minion:
    True
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commented Aug 3, 2018

I fixed the spurious namespace when using RosterMatcher.

I still get undefined __opts__:

  File "/space/git/salt/salt/salt/utils/roster_matcher.py", line 130, in get_data
    ret = copy.deepcopy(__opts__.get('roster_defaults', {}))
NameError: global name '__opts__' is not defined

Which confuses me. Other util modules, like azurerm do a explicit definition of __opts__:

__opts__ = salt.config.minion_config('/etc/salt/minion')
__salt__ = salt.loader.minion_mods(__opts__)

namecheap and vault in salt.utils attemps to manually define __salt___ if missing, but it assumes __opts__ exist:

    global __salt__
    if not __salt__:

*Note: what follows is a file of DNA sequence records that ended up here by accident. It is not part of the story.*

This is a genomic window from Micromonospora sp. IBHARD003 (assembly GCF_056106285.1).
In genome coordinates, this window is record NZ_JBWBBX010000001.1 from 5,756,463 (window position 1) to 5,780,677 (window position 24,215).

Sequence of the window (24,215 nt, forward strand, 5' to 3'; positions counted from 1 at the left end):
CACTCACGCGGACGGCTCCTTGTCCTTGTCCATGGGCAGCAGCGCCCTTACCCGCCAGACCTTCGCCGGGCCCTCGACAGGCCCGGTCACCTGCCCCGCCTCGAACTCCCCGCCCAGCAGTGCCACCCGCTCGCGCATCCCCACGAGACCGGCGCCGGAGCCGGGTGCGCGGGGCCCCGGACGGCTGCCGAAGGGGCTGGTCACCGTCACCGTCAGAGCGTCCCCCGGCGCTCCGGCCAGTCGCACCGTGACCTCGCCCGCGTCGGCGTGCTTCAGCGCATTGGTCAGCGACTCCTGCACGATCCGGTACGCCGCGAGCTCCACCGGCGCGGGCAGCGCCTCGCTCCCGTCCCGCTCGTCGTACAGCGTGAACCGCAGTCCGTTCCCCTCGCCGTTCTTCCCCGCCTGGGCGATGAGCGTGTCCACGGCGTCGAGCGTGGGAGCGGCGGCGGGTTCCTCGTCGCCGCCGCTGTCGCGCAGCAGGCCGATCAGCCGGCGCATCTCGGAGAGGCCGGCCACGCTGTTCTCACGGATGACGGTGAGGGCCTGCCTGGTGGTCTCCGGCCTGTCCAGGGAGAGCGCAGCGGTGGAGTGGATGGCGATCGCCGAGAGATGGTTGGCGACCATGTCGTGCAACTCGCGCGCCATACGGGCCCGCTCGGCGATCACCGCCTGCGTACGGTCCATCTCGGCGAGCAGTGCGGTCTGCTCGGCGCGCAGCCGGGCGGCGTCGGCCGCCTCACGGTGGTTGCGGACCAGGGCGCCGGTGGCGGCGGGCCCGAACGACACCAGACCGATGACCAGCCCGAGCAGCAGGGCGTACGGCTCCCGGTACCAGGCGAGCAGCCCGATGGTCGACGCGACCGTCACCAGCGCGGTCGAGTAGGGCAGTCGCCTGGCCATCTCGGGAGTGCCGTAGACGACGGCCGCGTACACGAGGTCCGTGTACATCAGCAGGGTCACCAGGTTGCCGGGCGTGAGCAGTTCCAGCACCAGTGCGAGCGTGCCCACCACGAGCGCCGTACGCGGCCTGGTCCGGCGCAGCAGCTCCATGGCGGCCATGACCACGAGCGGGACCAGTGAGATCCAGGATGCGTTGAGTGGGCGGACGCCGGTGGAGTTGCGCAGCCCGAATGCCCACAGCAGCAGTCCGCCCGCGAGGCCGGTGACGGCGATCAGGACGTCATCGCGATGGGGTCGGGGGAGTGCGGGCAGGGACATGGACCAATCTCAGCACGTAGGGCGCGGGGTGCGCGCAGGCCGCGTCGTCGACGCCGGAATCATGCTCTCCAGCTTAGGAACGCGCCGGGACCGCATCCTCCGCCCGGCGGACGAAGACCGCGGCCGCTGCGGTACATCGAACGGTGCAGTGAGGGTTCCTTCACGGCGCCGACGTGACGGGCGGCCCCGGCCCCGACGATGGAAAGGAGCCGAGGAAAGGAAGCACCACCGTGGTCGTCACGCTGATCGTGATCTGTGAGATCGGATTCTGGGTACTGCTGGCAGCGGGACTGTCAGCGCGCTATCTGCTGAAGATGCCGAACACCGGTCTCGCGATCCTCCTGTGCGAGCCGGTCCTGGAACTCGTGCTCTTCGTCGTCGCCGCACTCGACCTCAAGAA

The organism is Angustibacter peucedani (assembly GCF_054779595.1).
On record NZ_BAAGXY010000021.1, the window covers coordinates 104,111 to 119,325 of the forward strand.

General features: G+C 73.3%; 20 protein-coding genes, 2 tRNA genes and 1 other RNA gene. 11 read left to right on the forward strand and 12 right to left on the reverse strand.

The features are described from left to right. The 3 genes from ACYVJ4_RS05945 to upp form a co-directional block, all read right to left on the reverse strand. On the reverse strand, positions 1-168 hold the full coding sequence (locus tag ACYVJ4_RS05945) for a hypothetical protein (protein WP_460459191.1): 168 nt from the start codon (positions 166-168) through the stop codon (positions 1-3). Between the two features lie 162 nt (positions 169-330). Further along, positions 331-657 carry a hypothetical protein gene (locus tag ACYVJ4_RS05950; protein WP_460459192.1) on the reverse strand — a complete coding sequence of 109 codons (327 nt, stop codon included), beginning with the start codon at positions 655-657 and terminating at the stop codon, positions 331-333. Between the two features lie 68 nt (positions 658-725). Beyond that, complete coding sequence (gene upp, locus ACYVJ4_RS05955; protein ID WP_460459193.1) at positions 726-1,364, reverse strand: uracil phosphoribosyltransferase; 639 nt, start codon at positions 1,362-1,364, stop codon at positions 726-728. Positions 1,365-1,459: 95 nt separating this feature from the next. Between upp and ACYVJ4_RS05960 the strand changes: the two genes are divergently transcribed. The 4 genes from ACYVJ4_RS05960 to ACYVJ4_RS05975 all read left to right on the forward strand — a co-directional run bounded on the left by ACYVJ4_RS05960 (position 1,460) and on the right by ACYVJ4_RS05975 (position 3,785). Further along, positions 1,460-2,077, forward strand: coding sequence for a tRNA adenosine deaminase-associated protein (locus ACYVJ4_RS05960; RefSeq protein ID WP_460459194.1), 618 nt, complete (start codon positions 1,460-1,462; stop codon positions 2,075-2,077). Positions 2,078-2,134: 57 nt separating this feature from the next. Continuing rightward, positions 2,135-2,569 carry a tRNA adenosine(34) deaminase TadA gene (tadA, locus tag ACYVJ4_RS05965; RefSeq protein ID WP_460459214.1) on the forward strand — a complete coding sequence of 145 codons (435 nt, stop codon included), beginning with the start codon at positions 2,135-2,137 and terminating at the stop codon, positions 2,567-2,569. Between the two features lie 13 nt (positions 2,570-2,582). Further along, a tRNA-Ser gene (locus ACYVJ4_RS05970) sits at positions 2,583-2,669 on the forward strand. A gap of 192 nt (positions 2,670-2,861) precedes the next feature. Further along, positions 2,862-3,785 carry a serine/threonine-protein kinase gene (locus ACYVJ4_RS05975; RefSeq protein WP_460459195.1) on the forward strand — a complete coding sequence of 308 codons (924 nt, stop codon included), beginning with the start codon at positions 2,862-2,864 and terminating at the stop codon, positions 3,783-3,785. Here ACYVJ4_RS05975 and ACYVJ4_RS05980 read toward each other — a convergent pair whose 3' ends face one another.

__salt__ = salt.loader.minion_mods(__opts__)

napalm module does a weird thing with wrapped_global_namespace.
Appart of those, I don't see a massive usage of __opts__ in the utils code.

This error happens both in the testcase and runtime.

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commented Aug 4, 2018

Adding

__opts__ = salt.config.minion_config('/etc/salt/minion')

in roster_matcher.py fixes the problem for me. Here is my working diff attached.

working.diff.txt

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commented Aug 4, 2018

switch it so you use __utils__

Try this diff

https://gist.github.com/gtmanfred/854724d07ae240005f326a52bdb62172

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commented Aug 4, 2018

I think I already mentioned it above, but if I do that, I get:

   -> unit.roster.test_terraform.TerraformTestCase.test_default_output  ............